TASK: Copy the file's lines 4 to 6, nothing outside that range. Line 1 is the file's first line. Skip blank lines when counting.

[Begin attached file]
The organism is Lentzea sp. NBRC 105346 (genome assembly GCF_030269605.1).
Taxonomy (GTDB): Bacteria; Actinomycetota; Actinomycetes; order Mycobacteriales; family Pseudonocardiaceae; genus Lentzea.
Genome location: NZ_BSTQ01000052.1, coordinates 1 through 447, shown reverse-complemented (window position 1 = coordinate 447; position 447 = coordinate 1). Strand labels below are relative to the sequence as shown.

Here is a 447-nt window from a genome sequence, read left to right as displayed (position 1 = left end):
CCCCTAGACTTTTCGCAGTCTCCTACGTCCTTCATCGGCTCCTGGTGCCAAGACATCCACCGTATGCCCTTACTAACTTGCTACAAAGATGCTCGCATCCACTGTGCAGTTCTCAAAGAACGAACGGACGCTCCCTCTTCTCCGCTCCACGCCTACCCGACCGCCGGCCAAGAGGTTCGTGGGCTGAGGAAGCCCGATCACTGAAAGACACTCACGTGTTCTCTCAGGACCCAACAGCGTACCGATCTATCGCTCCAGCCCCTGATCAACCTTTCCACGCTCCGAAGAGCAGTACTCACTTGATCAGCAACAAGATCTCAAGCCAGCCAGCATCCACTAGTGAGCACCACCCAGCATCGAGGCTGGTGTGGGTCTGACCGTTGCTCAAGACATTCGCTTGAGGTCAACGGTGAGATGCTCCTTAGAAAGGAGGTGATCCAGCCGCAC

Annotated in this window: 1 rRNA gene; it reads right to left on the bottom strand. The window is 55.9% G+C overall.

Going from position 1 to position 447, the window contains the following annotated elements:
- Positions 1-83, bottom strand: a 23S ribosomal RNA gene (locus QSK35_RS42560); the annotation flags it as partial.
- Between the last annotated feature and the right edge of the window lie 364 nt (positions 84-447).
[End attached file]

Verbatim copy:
Here is a 447-nt window from a genome sequence, read left to right as displayed (position 1 = left end):
CCCCTAGACTTTTCGCAGTCTCCTACGTCCTTCATCGGCTCCTGGTGCCAAGACATCCACCGTATGCCCTTACTAACTTGCTACAAAGATGCTCGCATCCACTGTGCAGTTCTCAAAGAACGAACGGACGCTCCCTCTTCTCCGCTCCACGCCTACCCGACCGCCGGCCAAGAGGTTCGTGGGCTGAGGAAGCCCGATCACTGAAAGACACTCACGTGTTCTCTCAGGACCCAACAGCGTACCGATCTATCGCTCCAGCCCCTGATCAACCTTTCCACGCTCCGAAGAGCAGTACTCACTTGATCAGCAACAAGATCTCAAGCCAGCCAGCATCCACTAGTGAGCACCACCCAGCATCGAGGCTGGTGTGGGTCTGACCGTTGCTCAAGACATTCGCTTGAGGTCAACGGTGAGATGCTCCTTAGAAAGGAGGTGATCCAGCCGCAC

Annotated in this window: 1 rRNA gene; it reads right to left on the bottom strand. The window is 55.9% G+C overall.